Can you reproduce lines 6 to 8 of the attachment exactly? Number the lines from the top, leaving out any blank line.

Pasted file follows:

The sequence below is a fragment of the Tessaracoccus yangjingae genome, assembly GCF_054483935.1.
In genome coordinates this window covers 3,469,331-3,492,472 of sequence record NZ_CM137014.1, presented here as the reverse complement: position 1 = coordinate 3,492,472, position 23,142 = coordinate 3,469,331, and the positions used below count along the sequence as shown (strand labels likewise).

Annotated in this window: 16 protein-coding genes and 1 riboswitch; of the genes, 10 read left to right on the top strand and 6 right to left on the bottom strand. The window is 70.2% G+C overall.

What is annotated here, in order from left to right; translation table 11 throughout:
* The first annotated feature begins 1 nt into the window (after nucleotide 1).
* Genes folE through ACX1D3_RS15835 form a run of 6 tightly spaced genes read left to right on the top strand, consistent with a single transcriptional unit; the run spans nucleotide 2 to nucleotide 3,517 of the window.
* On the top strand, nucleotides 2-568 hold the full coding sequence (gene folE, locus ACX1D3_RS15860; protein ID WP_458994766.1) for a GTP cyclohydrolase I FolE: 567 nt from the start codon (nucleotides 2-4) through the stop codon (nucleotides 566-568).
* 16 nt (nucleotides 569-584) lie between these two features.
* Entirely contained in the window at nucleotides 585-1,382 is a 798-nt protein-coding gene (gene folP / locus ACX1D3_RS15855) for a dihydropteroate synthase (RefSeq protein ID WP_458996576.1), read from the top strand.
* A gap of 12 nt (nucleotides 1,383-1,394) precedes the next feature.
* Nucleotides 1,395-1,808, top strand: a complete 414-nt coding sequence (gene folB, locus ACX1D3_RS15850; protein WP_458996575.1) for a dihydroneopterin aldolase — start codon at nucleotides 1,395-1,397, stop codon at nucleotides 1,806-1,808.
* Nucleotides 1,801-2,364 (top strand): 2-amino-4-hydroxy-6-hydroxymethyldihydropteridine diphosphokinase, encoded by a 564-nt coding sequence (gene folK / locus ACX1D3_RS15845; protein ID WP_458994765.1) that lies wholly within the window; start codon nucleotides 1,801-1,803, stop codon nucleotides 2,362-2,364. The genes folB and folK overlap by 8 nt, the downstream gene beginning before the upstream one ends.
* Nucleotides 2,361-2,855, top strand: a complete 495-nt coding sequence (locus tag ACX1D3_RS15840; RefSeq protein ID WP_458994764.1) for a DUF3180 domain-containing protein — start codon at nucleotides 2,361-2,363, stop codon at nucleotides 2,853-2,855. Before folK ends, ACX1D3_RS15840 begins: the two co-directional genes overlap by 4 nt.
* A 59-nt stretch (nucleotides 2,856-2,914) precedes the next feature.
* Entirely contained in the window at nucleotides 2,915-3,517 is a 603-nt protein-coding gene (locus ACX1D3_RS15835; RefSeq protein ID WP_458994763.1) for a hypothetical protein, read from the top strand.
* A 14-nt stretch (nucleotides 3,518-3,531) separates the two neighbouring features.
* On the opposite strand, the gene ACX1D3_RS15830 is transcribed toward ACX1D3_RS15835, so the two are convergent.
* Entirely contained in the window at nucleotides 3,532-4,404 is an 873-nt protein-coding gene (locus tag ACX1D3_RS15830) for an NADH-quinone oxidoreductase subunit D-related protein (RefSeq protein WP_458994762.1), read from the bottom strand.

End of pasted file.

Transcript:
* Genes folE through ACX1D3_RS15835 form a run of 6 tightly spaced genes read left to right on the top strand, consistent with a single transcriptional unit; the run spans nucleotide 2 to nucleotide 3,517 of the window.
* On the top strand, nucleotides 2-568 hold the full coding sequence (gene folE, locus ACX1D3_RS15860; protein ID WP_458994766.1) for a GTP cyclohydrolase I FolE: 567 nt from the start codon (nucleotides 2-4) through the stop codon (nucleotides 566-568).
* 16 nt (nucleotides 569-584) lie between these two features.